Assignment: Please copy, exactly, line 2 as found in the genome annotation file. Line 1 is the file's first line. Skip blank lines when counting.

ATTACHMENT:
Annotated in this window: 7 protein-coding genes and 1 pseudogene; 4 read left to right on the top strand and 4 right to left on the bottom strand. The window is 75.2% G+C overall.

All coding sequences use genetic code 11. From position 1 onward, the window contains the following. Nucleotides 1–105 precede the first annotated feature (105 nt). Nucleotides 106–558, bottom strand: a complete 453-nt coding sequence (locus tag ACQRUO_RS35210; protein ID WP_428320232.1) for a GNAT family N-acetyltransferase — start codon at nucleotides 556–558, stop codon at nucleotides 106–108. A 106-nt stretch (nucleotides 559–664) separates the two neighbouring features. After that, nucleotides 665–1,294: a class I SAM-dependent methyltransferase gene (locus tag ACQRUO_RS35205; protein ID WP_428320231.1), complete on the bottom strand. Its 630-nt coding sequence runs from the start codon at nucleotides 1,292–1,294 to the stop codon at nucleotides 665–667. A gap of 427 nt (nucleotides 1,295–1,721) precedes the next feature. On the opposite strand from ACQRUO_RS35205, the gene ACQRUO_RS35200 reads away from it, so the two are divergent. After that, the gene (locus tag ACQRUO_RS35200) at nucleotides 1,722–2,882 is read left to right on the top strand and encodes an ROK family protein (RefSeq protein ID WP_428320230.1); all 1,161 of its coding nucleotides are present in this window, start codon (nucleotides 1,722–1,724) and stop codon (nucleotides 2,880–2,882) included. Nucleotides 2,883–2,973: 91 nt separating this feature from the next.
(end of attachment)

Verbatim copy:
All coding sequences use genetic code 11. From position 1 onward, the window contains the following. Nucleotides 1–105 precede the first annotated feature (105 nt). Nucleotides 106–558, bottom strand: a complete 453-nt coding sequence (locus tag ACQRUO_RS35210; protein ID WP_428320232.1) for a GNAT family N-acetyltransferase — start codon at nucleotides 556–558, stop codon at nucleotides 106–108. A 106-nt stretch (nucleotides 559–664) separates the two neighbouring features. After that, nucleotides 665–1,294: a class I SAM-dependent methyltransferase gene (locus tag ACQRUO_RS35205; protein ID WP_428320231.1), complete on the bottom strand. Its 630-nt coding sequence runs from the start codon at nucleotides 1,292–1,294 to the stop codon at nucleotides 665–667. A gap of 427 nt (nucleotides 1,295–1,721) precedes the next feature. On the opposite strand from ACQRUO_RS35205, the gene ACQRUO_RS35200 reads away from it, so the two are divergent. After that, the gene (locus tag ACQRUO_RS35200) at nucleotides 1,722–2,882 is read left to right on the top strand and encodes an ROK family protein (RefSeq protein ID WP_428320230.1); all 1,161 of its coding nucleotides are present in this window, start codon (nucleotides 1,722–1,724) and stop codon (nucleotides 2,880–2,882) included. Nucleotides 2,883–2,973: 91 nt separating this feature from the next.